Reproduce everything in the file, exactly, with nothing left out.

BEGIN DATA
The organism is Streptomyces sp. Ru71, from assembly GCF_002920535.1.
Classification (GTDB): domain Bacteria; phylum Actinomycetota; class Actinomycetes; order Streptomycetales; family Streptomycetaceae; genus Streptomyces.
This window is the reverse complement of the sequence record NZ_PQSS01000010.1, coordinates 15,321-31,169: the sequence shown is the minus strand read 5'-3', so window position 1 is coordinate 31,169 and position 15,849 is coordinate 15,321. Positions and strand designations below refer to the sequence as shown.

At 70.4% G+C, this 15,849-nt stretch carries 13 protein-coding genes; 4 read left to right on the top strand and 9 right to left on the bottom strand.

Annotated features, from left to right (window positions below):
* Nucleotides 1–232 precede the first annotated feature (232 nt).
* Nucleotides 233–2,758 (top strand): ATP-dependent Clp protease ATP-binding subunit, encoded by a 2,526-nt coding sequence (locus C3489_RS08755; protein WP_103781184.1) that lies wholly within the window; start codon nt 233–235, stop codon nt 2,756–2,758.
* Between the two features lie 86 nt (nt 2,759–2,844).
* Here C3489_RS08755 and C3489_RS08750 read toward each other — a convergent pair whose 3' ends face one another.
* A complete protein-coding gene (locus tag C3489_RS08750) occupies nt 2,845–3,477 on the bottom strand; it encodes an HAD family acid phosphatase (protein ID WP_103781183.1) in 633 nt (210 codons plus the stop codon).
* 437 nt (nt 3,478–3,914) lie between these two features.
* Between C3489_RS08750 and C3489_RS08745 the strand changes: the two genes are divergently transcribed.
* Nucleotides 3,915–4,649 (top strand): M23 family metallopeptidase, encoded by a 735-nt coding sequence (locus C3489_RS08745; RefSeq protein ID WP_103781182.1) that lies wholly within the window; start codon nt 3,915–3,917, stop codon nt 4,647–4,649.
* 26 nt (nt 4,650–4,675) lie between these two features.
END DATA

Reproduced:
The organism is Streptomyces sp. Ru71, from assembly GCF_002920535.1.
Classification (GTDB): domain Bacteria; phylum Actinomycetota; class Actinomycetes; order Streptomycetales; family Streptomycetaceae; genus Streptomyces.
This window is the reverse complement of the sequence record NZ_PQSS01000010.1, coordinates 15,321-31,169: the sequence shown is the minus strand read 5'-3', so window position 1 is coordinate 31,169 and position 15,849 is coordinate 15,321. Positions and strand designations below refer to the sequence as shown.

At 70.4% G+C, this 15,849-nt stretch carries 13 protein-coding genes; 4 read left to right on the top strand and 9 right to left on the bottom strand.

Annotated features, from left to right (window positions below):
* Nucleotides 1–232 precede the first annotated feature (232 nt).
* Nucleotides 233–2,758 (top strand): ATP-dependent Clp protease ATP-binding subunit, encoded by a 2,526-nt coding sequence (locus C3489_RS08755; protein WP_103781184.1) that lies wholly within the window; start codon nt 233–235, stop codon nt 2,756–2,758.
* Between the two features lie 86 nt (nt 2,759–2,844).
* Here C3489_RS08755 and C3489_RS08750 read toward each other — a convergent pair whose 3' ends face one another.
* A complete protein-coding gene (locus tag C3489_RS08750) occupies nt 2,845–3,477 on the bottom strand; it encodes an HAD family acid phosphatase (protein ID WP_103781183.1) in 633 nt (210 codons plus the stop codon).
* 437 nt (nt 3,478–3,914) lie between these two features.
* Between C3489_RS08750 and C3489_RS08745 the strand changes: the two genes are divergently transcribed.
* Nucleotides 3,915–4,649 (top strand): M23 family metallopeptidase, encoded by a 735-nt coding sequence (locus C3489_RS08745; RefSeq protein ID WP_103781182.1) that lies wholly within the window; start codon nt 3,915–3,917, stop codon nt 4,647–4,649.
* 26 nt (nt 4,650–4,675) lie between these two features.